By Nima Maghame
San Francisco-based High Com Security owner Yochanan Cohen was one of 22 CEOs and presidents of security companies that make everything from bullets to bullet-proof vests who were arrested by the Federal Bureau of Investigation under the Foreign Corrupt Practices Act for illegally bribing foreign officials to win weapon defense contracts.
“This ongoing investigation is the first large-scale use of undercover law enforcement techniques to uncover FCPA violations and the largest action ever undertaken by the Justice Department against individuals for FCPA violations,” said Assistant Attorney General Lanny A. Breuer. All except one of the 22 heads of companies from across the country were arrested together on Jan. 19 when they met in Las Vegas for the 2010 Shooting, Outdoors Trade Show convention. The remaining CEO was apprehended the same day in Miami.
The undercover operation was designed by the FBI, which set up a sales agent representing the defense ministry of an undisclosed African nation. The agent was set up to inquire about purchasing arms for the presidential guard with the intention of being bribed. Once both sides met, the agent invited the CEOs and presidents to the country's capital city.
Reportedly, the agreement was that the companies would pay a 20 percent commission for a slice of a $15 million dollar venture that the African nation would use to outfit the presidential guard. Then, 10 percent of the commission was to go to sales agent with the other 10 percent going to the African nation's defense ministry. The sales agent wined and dined the private business owners who then emailed the agent overpriced quotes for M4 carbines, body armor, and illegal purchasing agreements according to the indictment, and wired the bribe money to his overseas bank account. Dealings went so far that crates of weapons and armor were showing up in the African country.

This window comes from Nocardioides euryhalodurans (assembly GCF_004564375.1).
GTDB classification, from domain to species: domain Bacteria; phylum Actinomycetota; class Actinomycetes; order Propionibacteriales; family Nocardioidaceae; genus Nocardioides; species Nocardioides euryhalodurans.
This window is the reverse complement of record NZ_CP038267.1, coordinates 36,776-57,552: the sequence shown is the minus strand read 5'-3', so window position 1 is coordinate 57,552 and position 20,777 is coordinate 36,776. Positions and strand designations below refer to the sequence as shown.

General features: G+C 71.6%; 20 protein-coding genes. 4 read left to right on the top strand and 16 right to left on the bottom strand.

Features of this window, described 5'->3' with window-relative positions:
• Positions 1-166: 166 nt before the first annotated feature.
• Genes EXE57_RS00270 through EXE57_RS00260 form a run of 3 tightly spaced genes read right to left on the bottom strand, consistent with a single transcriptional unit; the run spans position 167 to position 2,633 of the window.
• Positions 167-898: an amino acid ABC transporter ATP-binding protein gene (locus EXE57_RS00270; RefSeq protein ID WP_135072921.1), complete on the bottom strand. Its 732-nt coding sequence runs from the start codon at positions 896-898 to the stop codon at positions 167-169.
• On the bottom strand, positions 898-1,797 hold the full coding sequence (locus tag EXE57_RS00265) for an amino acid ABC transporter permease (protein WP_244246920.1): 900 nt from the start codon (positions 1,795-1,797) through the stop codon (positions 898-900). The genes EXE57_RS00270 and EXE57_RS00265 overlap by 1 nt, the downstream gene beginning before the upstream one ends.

In a FBI press release that came out shortly after the arrest, the bureau reported they had set up the operation after several undercover agents in the field had made allegations that foreign ministries were being bribed by the law enforcement products industry.
“Corrupt payments to foreign officials to obtain or retain business erode public confidence in our free market system and threaten to undermine foreign governments,” said U.S. Attorney Channing Phillips. “These indictments set forth serious allegations and reflect the Department's commitment to aggressively investigate and prosecute those who try to advance their businesses through foreign bribery.”
So far none of the indicted have any set trial date but the dependents will be heard by the federal court in Washington D.C.
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